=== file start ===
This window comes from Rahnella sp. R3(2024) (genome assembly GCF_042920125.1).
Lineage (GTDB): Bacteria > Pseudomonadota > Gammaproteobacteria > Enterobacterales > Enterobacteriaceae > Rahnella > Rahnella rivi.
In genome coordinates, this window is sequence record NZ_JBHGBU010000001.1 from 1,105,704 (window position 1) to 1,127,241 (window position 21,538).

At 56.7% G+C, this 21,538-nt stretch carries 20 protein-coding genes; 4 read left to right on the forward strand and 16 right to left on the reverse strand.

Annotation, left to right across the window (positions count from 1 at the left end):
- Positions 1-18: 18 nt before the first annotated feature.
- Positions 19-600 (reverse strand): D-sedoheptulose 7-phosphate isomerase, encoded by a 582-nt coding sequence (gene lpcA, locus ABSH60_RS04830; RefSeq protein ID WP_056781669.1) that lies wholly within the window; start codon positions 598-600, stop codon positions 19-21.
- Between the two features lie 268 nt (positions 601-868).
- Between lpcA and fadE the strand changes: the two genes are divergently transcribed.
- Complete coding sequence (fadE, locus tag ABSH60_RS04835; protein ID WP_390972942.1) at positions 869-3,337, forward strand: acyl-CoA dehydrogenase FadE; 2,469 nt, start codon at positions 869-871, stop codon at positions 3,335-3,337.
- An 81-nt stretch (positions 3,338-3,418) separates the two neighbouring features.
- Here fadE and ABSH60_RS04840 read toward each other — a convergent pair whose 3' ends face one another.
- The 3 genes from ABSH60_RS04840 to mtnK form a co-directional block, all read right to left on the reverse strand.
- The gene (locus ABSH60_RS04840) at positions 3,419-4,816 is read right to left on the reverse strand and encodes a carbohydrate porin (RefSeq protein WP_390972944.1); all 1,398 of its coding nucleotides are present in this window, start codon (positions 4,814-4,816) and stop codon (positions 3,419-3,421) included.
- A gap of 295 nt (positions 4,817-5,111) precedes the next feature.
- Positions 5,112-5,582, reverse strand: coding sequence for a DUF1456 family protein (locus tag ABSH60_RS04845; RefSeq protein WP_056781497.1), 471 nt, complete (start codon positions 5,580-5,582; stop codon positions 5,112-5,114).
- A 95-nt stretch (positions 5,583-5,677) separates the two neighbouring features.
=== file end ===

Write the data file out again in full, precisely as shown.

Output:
This window comes from Rahnella sp. R3(2024) (genome assembly GCF_042920125.1).
Lineage (GTDB): Bacteria > Pseudomonadota > Gammaproteobacteria > Enterobacterales > Enterobacteriaceae > Rahnella > Rahnella rivi.
In genome coordinates, this window is sequence record NZ_JBHGBU010000001.1 from 1,105,704 (window position 1) to 1,127,241 (window position 21,538).

At 56.7% G+C, this 21,538-nt stretch carries 20 protein-coding genes; 4 read left to right on the forward strand and 16 right to left on the reverse strand.

Annotation, left to right across the window (positions count from 1 at the left end):
- Positions 1-18: 18 nt before the first annotated feature.
- Positions 19-600 (reverse strand): D-sedoheptulose 7-phosphate isomerase, encoded by a 582-nt coding sequence (gene lpcA, locus ABSH60_RS04830; RefSeq protein ID WP_056781669.1) that lies wholly within the window; start codon positions 598-600, stop codon positions 19-21.
- Between the two features lie 268 nt (positions 601-868).
- Between lpcA and fadE the strand changes: the two genes are divergently transcribed.
- Complete coding sequence (fadE, locus tag ABSH60_RS04835; protein ID WP_390972942.1) at positions 869-3,337, forward strand: acyl-CoA dehydrogenase FadE; 2,469 nt, start codon at positions 869-871, stop codon at positions 3,335-3,337.
- An 81-nt stretch (positions 3,338-3,418) separates the two neighbouring features.
- Here fadE and ABSH60_RS04840 read toward each other — a convergent pair whose 3' ends face one another.
- The 3 genes from ABSH60_RS04840 to mtnK form a co-directional block, all read right to left on the reverse strand.
- The gene (locus ABSH60_RS04840) at positions 3,419-4,816 is read right to left on the reverse strand and encodes a carbohydrate porin (RefSeq protein WP_390972944.1); all 1,398 of its coding nucleotides are present in this window, start codon (positions 4,814-4,816) and stop codon (positions 3,419-3,421) included.
- A gap of 295 nt (positions 4,817-5,111) precedes the next feature.
- Positions 5,112-5,582, reverse strand: coding sequence for a DUF1456 family protein (locus tag ABSH60_RS04845; RefSeq protein WP_056781497.1), 471 nt, complete (start codon positions 5,580-5,582; stop codon positions 5,112-5,114).
- A 95-nt stretch (positions 5,583-5,677) separates the two neighbouring features.